Fellows Feature: Sandeep Venkataram

 

sandeep_venkataram_largeSandeep is a sixth year PhD student in Dmitri Petrov’s lab and Biology’s Ecology and Evolution Department. In 2010, he received his B.A in Biology and Computer Science from Washington University in St. Louis, where he completed his honors thesis with Dr. Justin Fay and studied the evolution of gene expression regulation in yeast. His research focuses on studying adaptive evolution, using both experiments and simulations.

This content has been transcribed from an interview that took place on Stanford campus Wednesday, January 13, 2015 with CEHG’s Director of Programs, Cody Montana Sam and Communications Manager, Katie M. Kanagawa.

Can you start by telling us a bit about yourself and your science background?

My work is mostly on experimental evolution and evolutionary theory, studying the predictability of evolution using model systems to try and characterize adaptation, particularly how much adaptation occurs, what kinds of mutations they are, how good they are for the organism, and how they interact with different environments.

As for me, I was born in Syracuse, New York and moved to a D.C. suburb in Maryland when I was two. My dad is a chemist and my mom is a programmer, so science fluency was very much part of the way I was raised, whether I was reading National Geographic books, watching NOVA programs, or doing various scientific extracurricular activities. I grew up in a place with the Smithsonian Institution which has, as far as I’ve seen, the best museums on the planet, so I spent all my summers there. I was also lucky enough to have a lot of great biotech institutes in the Maryland area, especially the University of Maryland’s satellite campus which was close to my house and had a bunch of labs. They had a high school research program that I started attending in junior year and I got hooked. I really didn’t consider anything else as a career after that.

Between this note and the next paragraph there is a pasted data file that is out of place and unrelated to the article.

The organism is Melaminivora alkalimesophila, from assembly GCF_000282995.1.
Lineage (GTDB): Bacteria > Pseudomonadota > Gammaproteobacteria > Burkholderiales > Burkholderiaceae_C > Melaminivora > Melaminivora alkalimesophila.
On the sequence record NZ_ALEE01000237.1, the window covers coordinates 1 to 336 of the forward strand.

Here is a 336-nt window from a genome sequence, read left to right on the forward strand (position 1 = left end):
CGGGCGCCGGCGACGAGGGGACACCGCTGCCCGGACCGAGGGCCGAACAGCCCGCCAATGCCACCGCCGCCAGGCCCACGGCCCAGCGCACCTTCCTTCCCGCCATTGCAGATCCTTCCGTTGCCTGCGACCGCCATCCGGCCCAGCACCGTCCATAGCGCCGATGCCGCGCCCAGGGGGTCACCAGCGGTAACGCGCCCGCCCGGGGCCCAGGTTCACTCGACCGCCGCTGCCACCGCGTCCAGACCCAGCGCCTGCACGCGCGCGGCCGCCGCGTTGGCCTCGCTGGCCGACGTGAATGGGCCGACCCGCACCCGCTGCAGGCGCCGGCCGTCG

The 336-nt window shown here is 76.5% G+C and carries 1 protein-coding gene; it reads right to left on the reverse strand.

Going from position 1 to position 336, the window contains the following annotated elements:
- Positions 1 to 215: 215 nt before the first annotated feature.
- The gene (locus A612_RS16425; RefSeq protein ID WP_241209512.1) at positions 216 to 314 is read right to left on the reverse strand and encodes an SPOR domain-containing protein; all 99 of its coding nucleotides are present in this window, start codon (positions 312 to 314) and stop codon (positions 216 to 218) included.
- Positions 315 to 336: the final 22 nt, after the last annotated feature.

How did you decide on Petrov’s Lab? It seems like a natural fit.

You know, my trajectory through Biology has been kind of weird. The first lab I worked in during high school was a biochemistry lab, where we were studying the protease subtilisin, just characterizing the active site and mutations and playing with the energetics of it. The following summer was another lab with a computational biochemist who was studying protein folding, so I did some coding with him. Then I spent two summers at a prostate cancer lab, doing immunofluorescence and western blots, PCR, all kinds of basic molecular things. Then my undergrad thesis was doing gene regulation evolution with Justin Fay; that was my first serious, long-term project and I actually managed to get a peer-reviewed paper out of it.

I’ve always been interested in the mechanistic, theoretical underpinnings of things, and after my work with Justin, I wanted to get more into how exactly we know that something is evolving.

Comparative genomics is kind of messy, just because it is all about inferring evolution rather than observing it, so getting into questions like how you know something is really adapting and what is the best experiment we can do to say that this is actually what is going on drove me to experimental evolution. So I joined Dmitri’s lab after doing a rotation with Hunter [Fraser] and Dmitri and I’ve been with Dmitri ever since.

What has it been like for you, working with Dmitri and Hunter?